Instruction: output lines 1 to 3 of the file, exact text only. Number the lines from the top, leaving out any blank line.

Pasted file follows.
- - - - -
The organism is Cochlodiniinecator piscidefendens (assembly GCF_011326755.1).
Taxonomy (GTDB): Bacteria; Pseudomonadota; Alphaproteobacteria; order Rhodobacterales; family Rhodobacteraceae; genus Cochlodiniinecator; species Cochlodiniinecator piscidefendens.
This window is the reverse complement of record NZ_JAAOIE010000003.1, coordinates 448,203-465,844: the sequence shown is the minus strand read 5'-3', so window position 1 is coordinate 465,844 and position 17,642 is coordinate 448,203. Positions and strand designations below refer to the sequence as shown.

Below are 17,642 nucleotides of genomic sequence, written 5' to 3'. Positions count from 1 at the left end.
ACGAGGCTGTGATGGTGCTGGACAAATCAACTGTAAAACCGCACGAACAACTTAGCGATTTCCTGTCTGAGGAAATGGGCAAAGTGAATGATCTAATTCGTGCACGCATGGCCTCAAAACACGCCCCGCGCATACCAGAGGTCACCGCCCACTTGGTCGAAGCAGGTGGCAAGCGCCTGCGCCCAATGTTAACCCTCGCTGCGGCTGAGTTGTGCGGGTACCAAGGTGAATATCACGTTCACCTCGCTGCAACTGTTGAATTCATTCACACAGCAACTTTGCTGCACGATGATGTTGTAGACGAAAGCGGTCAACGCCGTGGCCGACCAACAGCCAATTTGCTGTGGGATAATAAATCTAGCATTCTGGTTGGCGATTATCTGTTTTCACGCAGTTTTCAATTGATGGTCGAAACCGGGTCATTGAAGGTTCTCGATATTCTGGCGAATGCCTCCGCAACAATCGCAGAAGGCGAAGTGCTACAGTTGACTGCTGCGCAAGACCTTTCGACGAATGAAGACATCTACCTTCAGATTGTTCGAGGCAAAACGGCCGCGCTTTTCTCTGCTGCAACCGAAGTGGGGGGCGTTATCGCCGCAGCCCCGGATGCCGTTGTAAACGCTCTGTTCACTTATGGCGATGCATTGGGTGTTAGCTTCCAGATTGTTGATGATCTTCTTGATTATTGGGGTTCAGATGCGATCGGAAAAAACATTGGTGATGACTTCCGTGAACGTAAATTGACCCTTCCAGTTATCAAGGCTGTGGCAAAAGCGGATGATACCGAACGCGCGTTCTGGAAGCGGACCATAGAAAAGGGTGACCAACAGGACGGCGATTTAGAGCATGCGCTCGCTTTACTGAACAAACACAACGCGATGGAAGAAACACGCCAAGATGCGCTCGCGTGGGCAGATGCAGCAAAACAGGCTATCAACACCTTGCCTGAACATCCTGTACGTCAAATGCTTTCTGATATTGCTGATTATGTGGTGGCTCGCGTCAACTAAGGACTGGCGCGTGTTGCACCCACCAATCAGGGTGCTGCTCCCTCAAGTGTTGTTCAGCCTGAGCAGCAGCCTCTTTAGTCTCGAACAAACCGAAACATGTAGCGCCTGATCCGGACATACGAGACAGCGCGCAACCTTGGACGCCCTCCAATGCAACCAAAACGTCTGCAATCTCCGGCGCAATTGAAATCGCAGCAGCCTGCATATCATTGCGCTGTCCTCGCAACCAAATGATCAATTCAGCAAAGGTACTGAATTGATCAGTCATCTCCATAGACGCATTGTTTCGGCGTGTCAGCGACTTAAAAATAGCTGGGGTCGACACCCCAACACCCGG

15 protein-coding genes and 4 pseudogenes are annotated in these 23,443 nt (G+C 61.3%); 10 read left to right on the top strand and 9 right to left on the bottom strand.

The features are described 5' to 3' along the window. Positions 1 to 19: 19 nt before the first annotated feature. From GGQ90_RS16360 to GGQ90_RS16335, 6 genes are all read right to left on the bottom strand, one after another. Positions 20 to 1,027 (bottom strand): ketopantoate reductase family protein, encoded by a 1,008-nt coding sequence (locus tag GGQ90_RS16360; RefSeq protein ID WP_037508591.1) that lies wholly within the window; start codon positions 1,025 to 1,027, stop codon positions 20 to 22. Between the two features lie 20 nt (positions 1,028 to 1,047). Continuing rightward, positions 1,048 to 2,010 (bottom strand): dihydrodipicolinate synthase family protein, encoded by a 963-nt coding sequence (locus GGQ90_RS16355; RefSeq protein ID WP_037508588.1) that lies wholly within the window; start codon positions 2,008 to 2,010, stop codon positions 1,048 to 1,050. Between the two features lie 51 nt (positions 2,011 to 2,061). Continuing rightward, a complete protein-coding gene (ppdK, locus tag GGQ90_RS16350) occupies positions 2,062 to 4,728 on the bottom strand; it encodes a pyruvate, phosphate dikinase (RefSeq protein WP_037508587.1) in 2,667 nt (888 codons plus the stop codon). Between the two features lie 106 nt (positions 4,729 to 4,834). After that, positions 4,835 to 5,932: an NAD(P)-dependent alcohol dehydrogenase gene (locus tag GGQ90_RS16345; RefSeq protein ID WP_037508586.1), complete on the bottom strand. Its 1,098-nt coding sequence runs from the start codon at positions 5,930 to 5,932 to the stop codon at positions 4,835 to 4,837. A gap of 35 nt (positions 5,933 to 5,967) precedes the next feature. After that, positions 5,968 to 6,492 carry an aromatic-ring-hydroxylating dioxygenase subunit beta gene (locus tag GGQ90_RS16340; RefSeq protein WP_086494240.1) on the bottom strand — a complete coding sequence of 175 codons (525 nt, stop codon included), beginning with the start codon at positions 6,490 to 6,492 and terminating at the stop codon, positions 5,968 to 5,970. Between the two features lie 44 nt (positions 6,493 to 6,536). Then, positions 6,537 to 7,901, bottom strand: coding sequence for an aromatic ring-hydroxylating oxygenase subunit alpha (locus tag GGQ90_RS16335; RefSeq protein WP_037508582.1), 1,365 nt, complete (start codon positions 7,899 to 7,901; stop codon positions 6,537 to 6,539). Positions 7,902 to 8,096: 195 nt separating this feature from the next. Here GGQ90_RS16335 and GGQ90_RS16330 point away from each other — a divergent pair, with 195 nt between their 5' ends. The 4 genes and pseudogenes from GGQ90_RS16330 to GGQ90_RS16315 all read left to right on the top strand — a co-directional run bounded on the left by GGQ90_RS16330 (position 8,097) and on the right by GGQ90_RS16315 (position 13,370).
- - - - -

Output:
The organism is Cochlodiniinecator piscidefendens (assembly GCF_011326755.1).
Taxonomy (GTDB): Bacteria; Pseudomonadota; Alphaproteobacteria; order Rhodobacterales; family Rhodobacteraceae; genus Cochlodiniinecator; species Cochlodiniinecator piscidefendens.
This window is the reverse complement of record NZ_JAAOIE010000003.1, coordinates 448,203-465,844: the sequence shown is the minus strand read 5'-3', so window position 1 is coordinate 465,844 and position 17,642 is coordinate 448,203. Positions and strand designations below refer to the sequence as shown.